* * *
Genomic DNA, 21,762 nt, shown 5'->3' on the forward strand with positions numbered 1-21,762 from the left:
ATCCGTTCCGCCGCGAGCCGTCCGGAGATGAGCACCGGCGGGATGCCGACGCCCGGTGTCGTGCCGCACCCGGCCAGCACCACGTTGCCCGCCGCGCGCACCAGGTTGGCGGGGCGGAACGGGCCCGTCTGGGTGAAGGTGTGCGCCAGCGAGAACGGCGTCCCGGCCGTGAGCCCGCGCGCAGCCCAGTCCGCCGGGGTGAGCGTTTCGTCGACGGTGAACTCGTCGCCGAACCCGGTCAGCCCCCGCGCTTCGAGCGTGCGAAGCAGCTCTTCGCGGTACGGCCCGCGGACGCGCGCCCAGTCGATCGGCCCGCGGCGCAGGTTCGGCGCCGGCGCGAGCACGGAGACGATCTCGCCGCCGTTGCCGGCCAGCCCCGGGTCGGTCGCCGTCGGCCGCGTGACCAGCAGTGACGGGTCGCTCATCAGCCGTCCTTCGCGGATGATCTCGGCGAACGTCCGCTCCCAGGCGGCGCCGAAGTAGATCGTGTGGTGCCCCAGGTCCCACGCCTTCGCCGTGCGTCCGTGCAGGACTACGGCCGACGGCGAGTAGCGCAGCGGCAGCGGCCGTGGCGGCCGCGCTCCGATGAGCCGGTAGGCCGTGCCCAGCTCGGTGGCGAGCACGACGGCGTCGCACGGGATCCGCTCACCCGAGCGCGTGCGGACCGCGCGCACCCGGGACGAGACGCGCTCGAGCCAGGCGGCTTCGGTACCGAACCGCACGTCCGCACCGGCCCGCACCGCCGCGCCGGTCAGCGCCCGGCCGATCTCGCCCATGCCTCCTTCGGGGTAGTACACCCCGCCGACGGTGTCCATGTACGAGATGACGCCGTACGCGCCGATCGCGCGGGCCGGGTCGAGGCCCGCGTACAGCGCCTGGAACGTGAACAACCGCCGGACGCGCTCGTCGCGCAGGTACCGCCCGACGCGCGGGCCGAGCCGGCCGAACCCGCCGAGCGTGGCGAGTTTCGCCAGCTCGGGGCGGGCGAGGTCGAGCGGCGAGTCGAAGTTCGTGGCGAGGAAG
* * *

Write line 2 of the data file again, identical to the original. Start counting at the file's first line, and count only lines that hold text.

ATCCGTTCCGCCGCGAGCCGTCCGGAGATGAGCACCGGCGGGATGCCGACGCCCGGTGTCGTGCCGCACCCGGCCAGCACCACGTTGCCCGCCGCGCGCACCAGGTTGGCGGGGCGGAACGGGCCCGTCTGGGTGAAGGTGTGCGCCAGCGAGAACGGCGTCCCGGCCGTGAGCCCGCGCGCAGCCCAGTCCGCCGGGGTGAGCGTTTCGTCGACGGTGAACTCGTCGCCGAACCCGGTCAGCCCCCGCGCTTCGAGCGTGCGAAGCAGCTCTTCGCGGTACGGCCCGCGGACGCGCGCCCAGTCGATCGGCCCGCGGCGCAGGTTCGGCGCCGGCGCGAGCACGGAGACGATCTCGCCGCCGTTGCCGGCCAGCCCCGGGTCGGTCGCCGTCGGCCGCGTGACCAGCAGTGACGGGTCGCTCATCAGCCGTCCTTCGCGGATGATCTCGGCGAACGTCCGCTCCCAGGCGGCGCCGAAGTAGATCGTGTGGTGCCCCAGGTCCCACGCCTTCGCCGTGCGTCCGTGCAGGACTACGGCCGACGGCGAGTAGCGCAGCGGCAGCGGCCGTGGCGGCCGCGCTCCGATGAGCCGGTAGGCCGTGCCCAGCTCGGTGGCGAGCACGACGGCGTCGCACGGGATCCGCTCACCCGAGCGCGTGCGGACCGCGCGCACCCGGGACGAGACGCGCTCGAGCCAGGCGGCTTCGGTACCGAACCGCACGTCCGCACCGGCCCGCACCGCCGCGCCGGTCAGCGCCCGGCCGATCTCGCCCATGCCTCCTTCGGGGTAGTACACCCCGCCGACGGTGTCCATGTACGAGATGACGCCGTACGCGCCGATCGCGCGGGCCGGGTCGAGGCCCGCGTACAGCGCCTGGAACGTGAACAACCGCCGGACGCGCTCGTCGCGCAGGTACCGCCCGACGCGCGGGCCGAGCCGGCCGAACCCGCCGAGCGTGGCGAGTTTCGCCAGCTCGGGGCGGGCGAGGTCGAGCGGCGAGTCGAAGTTCGTGGCGAGGAAG